In the sense that Calvinism teaches that God's Sovereinty [sic] means micromanagement and that God controls all of everything minutely, God is the author of Hinduism (according to Calvinism, of course, not me) and hence Hinduism is as as much "the faith" as Calvinism (according to Calvinism, since God decreed it equally with Calvinism, according to Calvinism), and therefore the Hindu woman is a martyr (to Calvinism, not to Christianity).(source is an unpublished comment submitted on this earlier blog post)
It's a little difficult to construct a meaningful argument from b2k8's comment, but generally it seems to have the following structure:
1) Calvinism teaches that God micromanages all things minutely;
2) Minute micromanagement makes God the author of those things he minutely micromanages;
3) Therefore, God is the author of all things;
4) If God is the author of a religion, it is the faith;
5) Therefore, Hinduism is "the faith";
6) If someone dies for "the faith," then they are martyr; and
7) So, the Hindu woman in the article who was killed is a martyr under Calvinism.
As a preliminary matter, (7) does not follow from (6) because of a factual error, namely that the Hindu woman in the article was killed mistakenly, her tormentors and murders being under the misconception that she was a different religion than was actually her own.
The remainder of the errors are more interesting, as they are more fundamental leaps in reasoning and definition.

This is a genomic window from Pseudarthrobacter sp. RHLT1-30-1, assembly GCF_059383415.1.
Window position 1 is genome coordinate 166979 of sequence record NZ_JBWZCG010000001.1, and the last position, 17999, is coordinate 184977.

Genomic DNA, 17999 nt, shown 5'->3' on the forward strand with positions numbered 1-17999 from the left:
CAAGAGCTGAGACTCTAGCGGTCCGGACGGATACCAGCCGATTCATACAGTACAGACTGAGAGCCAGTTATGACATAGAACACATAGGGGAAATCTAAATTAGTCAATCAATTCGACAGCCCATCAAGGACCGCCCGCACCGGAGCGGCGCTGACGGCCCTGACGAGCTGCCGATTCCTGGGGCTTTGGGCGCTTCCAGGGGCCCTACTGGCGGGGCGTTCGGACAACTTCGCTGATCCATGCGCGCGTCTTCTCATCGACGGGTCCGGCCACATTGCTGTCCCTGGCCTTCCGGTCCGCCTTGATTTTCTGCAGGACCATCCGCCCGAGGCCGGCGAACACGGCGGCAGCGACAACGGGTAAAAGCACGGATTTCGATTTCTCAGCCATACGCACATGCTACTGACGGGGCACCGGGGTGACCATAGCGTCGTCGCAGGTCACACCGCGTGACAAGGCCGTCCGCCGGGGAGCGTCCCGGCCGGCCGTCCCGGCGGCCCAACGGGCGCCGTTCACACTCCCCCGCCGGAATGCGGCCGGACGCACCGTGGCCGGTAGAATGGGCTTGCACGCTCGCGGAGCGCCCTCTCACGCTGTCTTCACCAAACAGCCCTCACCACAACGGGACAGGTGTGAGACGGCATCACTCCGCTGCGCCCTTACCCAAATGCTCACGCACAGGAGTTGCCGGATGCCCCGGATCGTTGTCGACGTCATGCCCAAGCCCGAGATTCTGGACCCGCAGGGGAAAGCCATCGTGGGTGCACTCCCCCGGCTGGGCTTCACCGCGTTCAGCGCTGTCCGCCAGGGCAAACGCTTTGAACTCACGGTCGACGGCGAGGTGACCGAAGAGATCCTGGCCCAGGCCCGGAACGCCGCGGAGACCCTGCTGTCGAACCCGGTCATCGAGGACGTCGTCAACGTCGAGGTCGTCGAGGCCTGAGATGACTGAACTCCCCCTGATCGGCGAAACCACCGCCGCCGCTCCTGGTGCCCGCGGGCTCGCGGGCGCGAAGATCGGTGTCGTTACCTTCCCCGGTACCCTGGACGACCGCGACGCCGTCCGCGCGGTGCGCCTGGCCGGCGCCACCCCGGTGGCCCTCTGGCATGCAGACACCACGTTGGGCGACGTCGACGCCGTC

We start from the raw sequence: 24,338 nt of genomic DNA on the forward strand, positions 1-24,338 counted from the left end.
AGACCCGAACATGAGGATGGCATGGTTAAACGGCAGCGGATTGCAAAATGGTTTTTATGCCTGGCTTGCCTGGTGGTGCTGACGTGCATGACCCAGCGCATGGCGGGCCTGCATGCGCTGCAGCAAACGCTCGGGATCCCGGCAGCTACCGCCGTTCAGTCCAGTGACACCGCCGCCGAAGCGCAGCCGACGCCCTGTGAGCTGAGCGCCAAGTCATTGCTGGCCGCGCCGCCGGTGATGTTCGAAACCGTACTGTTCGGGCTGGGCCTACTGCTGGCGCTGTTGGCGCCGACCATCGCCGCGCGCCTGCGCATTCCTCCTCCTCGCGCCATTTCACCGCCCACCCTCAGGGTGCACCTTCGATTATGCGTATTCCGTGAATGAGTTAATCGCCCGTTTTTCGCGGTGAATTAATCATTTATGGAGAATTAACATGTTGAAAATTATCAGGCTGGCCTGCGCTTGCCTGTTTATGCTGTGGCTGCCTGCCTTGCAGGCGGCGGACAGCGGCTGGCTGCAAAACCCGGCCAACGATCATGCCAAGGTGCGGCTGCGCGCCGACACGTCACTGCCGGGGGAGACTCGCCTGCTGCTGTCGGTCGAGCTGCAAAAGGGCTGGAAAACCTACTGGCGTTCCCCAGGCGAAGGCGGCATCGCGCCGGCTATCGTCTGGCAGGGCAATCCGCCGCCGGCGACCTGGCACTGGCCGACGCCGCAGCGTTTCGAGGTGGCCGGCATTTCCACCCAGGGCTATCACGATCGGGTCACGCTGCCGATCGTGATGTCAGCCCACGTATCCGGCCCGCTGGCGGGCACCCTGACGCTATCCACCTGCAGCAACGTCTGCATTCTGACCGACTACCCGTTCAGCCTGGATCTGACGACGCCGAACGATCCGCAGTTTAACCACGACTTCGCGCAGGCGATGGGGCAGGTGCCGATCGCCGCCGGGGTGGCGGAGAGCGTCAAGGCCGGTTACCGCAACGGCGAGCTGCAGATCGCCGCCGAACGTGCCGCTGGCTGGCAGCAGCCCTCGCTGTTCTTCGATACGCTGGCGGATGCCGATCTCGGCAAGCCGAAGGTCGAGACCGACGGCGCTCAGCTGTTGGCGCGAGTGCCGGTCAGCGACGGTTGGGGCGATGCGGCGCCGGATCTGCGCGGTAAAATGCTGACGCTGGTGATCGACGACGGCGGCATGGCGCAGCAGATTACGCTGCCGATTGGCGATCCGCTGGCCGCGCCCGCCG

The first error is equivocation. It is the error by which b2k8 provides (4). We might agree that if God is the author of a religion, that is the faith. In agreeing with such a claim, though, we would need a definition of "author" that implies that the religion intended by God to be "the faith" and that it is the way that he has intended to be worshiped by his followers.
But these things cannot be said of Hinduism. Even assuming the remainder of b2k8's misconceptions of Calvinism (that God is the author of all things, since God minutely micromanages), God has not appointed Hinduism as the religion of His followers - instead it is a religion of the enemies of God. It is not intended by God to be "the faith," but is instead a counterfeit faith - a religion of devils.
Thus, at a minimum, we can see that b2k8 has equivocated (implicitly, of course, since he never provides a formal argument). Even if God is the author of Hinduism in some sense, that sense is not the sense required to make Hinduism "the faith."
Sometimes God sends lying spirits as a judgment. Recall, for example:
1 Kings 22:22 And the LORD said unto him, Wherewith? And he said, I will go forth, and I will be a lying spirit in the mouth of all his prophets. And he said, Thou shalt persuade him, and prevail also: go forth, and do so.
And sometimes as a judgment, God ordains that people will be deluded and believe a lie:
2 Thessalonians 2:11 And for this cause God shall send them strong delusion, that they should believe a lie:
Nevertheless, those lying spirits are not equivalent to the holy spirit, and the lies that ungodly believe are not equivalent to the truth.